DANA BASH, CNN CHIEF POLITICAL CORRESPONDENT: He was trying to be tough and trying to do it within the lane of being a lawyer and the attorney general. And trying to kind of throw it back in the Congressman's face about the courts. You know, letting the courts decide. But look, what is this all about? Of course, it's all about the president's attorney general, the Republicans, obviously, making a decision that they have no choice, on the one hand -- on the other hand, they probably don't want to have a choice -- but to fight Obamacare in courts in a way that they were unable to do legislatively. They were unable to do legislatively when they had complete control of Washington. You know, up until, of course, in November, they had the whole entire Congress, and they couldn't repeal and replace Obamacare. So they have made a decision that they are going to fight it in the courts. And, look, I talked to an administration official about this recently who said that, when I said they don't have a choice, that that was the overriding feeling. Because, how do you say to your base, how do you say to your voters, to Republicans who you promised for 10 years that you were going to repeal Obamacare, never mind, we're going to go fight to save Obamacare in court. It is a tough situation. The problem now is the problem we have seen over the past 10 years is, let's say they are the dog that catches the car and they are able to repeal Obamacare, what are they going to replace it with? There's no answer.

BOLDUAN: They couldn't -- they couldn't agree on the answer --

BASH: Exactly.

BOLDUAN: -- when they had control of all Washington, right?

BASH: Exactly.


So, Elie, how should -- if you were attorney general, or if you were an attorney for the government and you're sitting before Congress and they start asking you these questions, how would, how should you answer? HONIG: Yes. I would never get confirmed. But --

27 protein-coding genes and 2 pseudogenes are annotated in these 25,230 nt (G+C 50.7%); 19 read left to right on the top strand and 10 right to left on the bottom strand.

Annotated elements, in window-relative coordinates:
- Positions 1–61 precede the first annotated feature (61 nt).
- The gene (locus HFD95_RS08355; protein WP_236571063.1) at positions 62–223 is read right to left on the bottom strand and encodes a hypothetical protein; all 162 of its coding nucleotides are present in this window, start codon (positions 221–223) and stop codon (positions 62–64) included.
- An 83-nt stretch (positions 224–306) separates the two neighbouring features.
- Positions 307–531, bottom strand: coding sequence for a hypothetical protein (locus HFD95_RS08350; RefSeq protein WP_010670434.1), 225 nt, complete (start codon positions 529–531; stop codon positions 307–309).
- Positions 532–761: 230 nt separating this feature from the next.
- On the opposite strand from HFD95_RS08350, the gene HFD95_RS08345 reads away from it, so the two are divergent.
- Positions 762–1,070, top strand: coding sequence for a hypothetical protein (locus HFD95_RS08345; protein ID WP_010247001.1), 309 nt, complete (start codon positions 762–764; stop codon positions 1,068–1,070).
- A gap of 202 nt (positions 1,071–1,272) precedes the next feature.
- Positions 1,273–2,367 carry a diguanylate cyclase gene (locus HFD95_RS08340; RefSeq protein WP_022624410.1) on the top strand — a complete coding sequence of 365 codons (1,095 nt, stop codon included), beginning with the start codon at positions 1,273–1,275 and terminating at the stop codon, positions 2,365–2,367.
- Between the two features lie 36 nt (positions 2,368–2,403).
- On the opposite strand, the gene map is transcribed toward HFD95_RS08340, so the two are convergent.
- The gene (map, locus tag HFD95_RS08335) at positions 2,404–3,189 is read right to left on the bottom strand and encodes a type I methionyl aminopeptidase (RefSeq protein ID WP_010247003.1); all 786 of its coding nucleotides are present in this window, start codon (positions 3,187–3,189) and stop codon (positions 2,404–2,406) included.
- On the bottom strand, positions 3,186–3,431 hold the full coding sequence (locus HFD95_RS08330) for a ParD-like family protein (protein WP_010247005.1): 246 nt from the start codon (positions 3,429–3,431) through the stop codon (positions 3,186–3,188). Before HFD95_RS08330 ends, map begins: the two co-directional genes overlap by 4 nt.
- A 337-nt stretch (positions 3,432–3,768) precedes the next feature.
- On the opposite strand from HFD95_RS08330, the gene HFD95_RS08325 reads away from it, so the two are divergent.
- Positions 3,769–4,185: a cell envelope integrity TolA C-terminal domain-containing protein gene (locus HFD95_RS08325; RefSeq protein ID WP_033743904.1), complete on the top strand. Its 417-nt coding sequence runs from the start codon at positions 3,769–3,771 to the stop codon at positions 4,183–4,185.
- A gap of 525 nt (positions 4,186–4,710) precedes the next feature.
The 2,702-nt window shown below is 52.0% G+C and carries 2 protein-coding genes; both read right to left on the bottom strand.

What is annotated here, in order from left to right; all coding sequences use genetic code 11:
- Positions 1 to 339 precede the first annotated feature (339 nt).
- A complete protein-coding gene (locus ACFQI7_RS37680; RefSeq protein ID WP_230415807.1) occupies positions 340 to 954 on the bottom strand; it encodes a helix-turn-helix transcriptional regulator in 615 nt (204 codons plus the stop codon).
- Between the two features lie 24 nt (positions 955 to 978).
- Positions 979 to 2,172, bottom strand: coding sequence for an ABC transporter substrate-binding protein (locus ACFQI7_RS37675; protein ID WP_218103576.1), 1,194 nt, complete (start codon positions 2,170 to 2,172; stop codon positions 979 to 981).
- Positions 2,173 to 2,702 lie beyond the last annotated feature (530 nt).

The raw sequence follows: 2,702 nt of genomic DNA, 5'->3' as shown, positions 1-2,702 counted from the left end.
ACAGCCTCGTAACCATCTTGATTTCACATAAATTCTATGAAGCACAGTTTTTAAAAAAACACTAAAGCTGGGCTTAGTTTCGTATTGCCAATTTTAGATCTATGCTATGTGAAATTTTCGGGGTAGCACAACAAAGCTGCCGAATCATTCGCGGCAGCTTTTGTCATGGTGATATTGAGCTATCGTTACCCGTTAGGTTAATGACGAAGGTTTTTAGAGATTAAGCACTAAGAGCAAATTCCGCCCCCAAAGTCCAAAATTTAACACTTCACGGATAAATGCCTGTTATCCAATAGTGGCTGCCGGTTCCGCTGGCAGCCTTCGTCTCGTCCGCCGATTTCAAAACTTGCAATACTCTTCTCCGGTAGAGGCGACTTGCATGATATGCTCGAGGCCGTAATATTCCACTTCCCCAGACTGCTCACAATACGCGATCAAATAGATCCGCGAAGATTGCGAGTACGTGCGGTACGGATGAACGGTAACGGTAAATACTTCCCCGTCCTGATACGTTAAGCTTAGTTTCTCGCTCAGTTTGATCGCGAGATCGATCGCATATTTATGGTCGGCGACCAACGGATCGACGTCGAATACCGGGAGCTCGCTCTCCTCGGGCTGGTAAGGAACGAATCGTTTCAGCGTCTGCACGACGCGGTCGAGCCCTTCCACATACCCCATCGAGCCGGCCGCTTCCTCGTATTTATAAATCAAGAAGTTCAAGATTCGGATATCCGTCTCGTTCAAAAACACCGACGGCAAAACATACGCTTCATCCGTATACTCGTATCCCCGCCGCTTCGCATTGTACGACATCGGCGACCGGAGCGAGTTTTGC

BOLDUAN: That's a given.

HONIG: But I think --

BOLDUAN: Beyond that.

HONIG: -- Dana is right. There's definitely a subtext that I think Attorney General Barr was trying to put out there, which is almost, this kind of --


HONIG: -- I'm just following orders.


BOLDUAN: Elie, hold on one second.

I actually want to dip back into the hearing because I think he's asked about Obamacare one more time. Listen to this.

BARR: -- legislative response if, in fact --


CARTWRIGHT: That's absolutely true. I'm asking you to speculate --


CARTWRIGHT: -- and if questions are proper in this room, Attorney General, if you win the case, will you agree that we ought to stay the effect of that until a new plan can go in place rather than strand all the people with pre-existing conditions and all the people whose health care will lapse because of that ruling?

BARR: Well, from my experience, the Supreme Court would likely deal with that in their opinion and provide some kind of period to wind it down.

CARTWRIGHT: You want them to do it on their own motion with no prompting from the Justice Department, is that it?

BARR: I didn't say that. I would say whatever the administration's position is at that point, we'll carry out, from a legal standpoint.

CARTWRIGHT: I'm dismayed to hear that you're willing to drive our health care system off the cliff with no plan for replacing it.

BARR: Well, I think your premise that the Justice Department makes health care policy is simply wrong. We take legal positions in cases.

CARTWRIGHT: I'm going to follow that up. Numerous reports have indicated that you, the chief lawyer for the federal government, and Secretary Azar, who is the lead on health care policy for our federal government, strongly argued against supporting the complete repeal of the Patient Protection and Affordable Care Act. However, reports indicate you and Secretary Azar were overruled by acting chief of staff, Mick Mulvaney, and the president himself.